My time also allowed me the freedom to take courses and get certified with archery, climbing wall, first aid, low ropes, and survival programs through Adventure Smart.  I have been offering the Hug A Tree & Survive and Survive Outside courses to any other group (in and out of Scouts Canada) that was interested and to date have taught the course to over 300 youth.

This year I will be helping to run one of our oldest camps, the 42nd annual Mad Trapper’s Camp.  This scout camp is one of many council events I have helped with and my term as camp chief will soon transfer to assistant camp chief and then hopefully secretary so I can focus on other interests… mostly because we really need an Alberta Jamboree.  *smile*

Here are some pics from 2017…

Lessons from the hammock

I look forward to another decade of scouting but it will all be downhill from here I hope… with how busy my schedule is at any rate.  I fill in for adult ratio with all sections and try to attend every camp for all five youth but getting back to only having four or even three sections to worry about will be a huge blessing to my sanity.

Last weekend it was almost -20C (-4F for my American friends) and the hammock was setup at a beaver camp with my princess.  Next weekend I will be sleeping in it at the Mad Trapper Camp and I will be teaching a hammock course next month at our Indaba Day training.  I have not had a single regret about joining scouts and I have learned a ton from the organization, the people, the program, the training, and the youth.  Perhaps it is my old age, but at this moment, the most important thing I can think about is acknowledging the capacity of my bladder.  As a 49 year old man, I could have probably ignored that knowledge for another decade but it turns out that I wake up in my hammock some days at 6am needing to weigh how bad I have to go to the bathroom against how much I don’t want to slide out of a hammock into the snow at -27C (-17F, the coldest I have slept in the hammock thus far).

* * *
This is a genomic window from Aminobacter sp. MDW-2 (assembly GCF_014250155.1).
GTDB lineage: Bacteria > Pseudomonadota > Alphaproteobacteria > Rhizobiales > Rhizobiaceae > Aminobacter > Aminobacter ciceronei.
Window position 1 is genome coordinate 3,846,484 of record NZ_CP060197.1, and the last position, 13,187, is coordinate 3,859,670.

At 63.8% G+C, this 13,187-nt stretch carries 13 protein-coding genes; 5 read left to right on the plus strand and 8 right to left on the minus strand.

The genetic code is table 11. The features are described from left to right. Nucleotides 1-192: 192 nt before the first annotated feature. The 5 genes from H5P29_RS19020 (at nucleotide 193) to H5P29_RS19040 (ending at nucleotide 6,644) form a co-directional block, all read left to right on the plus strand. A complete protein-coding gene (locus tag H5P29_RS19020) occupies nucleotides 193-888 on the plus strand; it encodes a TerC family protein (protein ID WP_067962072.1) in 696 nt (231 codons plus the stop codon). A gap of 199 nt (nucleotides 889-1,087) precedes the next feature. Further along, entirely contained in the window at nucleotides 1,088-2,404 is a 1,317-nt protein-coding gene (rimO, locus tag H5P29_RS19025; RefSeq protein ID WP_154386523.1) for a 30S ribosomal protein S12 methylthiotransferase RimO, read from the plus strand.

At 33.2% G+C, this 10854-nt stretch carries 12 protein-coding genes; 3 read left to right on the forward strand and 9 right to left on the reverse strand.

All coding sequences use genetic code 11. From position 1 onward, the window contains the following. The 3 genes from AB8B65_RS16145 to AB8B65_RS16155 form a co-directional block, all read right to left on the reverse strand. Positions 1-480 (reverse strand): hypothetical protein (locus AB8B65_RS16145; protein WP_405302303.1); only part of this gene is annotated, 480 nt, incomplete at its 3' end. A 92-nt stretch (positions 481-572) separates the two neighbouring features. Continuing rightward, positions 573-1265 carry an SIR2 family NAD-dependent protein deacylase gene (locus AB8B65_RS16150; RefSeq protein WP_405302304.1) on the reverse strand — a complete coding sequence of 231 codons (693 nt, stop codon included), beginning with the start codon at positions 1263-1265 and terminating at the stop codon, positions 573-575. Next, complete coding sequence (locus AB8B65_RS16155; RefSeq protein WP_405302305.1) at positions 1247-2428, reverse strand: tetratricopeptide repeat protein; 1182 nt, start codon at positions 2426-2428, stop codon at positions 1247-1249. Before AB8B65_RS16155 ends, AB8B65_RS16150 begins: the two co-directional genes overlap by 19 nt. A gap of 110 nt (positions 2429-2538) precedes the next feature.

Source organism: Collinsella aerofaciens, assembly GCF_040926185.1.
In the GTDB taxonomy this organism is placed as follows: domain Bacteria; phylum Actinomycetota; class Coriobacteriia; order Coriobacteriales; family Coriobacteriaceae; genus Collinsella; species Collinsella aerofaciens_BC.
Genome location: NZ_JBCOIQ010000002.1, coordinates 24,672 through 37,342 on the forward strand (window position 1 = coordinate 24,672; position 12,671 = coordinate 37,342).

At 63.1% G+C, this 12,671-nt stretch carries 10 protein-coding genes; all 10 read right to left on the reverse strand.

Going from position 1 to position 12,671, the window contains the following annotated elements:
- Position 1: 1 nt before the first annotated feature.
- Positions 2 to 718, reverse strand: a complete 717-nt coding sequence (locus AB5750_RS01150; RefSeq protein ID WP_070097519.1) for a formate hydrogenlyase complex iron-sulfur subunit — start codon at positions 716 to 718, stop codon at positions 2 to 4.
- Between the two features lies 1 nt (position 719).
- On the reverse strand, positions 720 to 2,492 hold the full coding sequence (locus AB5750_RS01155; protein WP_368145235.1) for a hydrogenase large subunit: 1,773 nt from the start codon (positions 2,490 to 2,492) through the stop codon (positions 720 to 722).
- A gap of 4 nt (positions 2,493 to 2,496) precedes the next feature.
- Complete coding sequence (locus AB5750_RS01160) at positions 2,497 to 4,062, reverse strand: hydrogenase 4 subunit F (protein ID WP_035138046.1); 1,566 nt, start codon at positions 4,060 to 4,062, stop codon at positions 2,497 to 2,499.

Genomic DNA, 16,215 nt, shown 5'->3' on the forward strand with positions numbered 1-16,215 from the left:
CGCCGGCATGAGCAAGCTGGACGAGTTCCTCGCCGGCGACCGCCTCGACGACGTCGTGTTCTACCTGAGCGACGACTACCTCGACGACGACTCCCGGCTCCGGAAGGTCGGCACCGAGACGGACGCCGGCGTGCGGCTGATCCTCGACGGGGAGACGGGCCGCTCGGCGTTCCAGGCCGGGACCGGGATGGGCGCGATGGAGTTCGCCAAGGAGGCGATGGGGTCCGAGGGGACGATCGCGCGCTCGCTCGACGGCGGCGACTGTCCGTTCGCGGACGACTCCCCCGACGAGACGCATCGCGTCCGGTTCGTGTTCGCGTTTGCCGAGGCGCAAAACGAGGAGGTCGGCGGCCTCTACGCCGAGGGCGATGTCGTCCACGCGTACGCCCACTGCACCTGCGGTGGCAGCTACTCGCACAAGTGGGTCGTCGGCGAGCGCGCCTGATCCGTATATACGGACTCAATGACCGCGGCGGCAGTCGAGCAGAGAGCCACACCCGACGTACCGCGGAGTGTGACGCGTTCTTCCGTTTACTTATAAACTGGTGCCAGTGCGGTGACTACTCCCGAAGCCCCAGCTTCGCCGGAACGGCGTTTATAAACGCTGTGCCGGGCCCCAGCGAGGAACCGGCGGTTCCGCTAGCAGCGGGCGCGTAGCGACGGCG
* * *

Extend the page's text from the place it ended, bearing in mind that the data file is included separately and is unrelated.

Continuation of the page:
Some of the things we learn are simply more important than others, and I have learned to say no to that late night hot chocolate before heading into the trees to say goodnight to the wind.  I hope that my kidlets get half as much out of scouting as I have, and I pray that all of you have the opportunity to find something in your life that pushes and pulls you until you stretch to places you never thought of reaching for when your life was boring and filled with free time.

If you want to see some recent pics from 2018, I just posted some pics of our cubs meeting some new friends.

2 responses to “A Unique Scouting Year

Please leave comments here!!!

Fill in your details below or click an icon to log in:

WordPress.com Logo

You are commenting using your WordPress.com account. Log Out /  Change )

Google photo

You are commenting using your Google account. Log Out /  Change )

Twitter picture

You are commenting using your Twitter account. Log Out /  Change )

Facebook photo

You are commenting using your Facebook account. Log Out /  Change )

Connecting to %s

This site uses Akismet to reduce spam. Learn how your comment data is processed.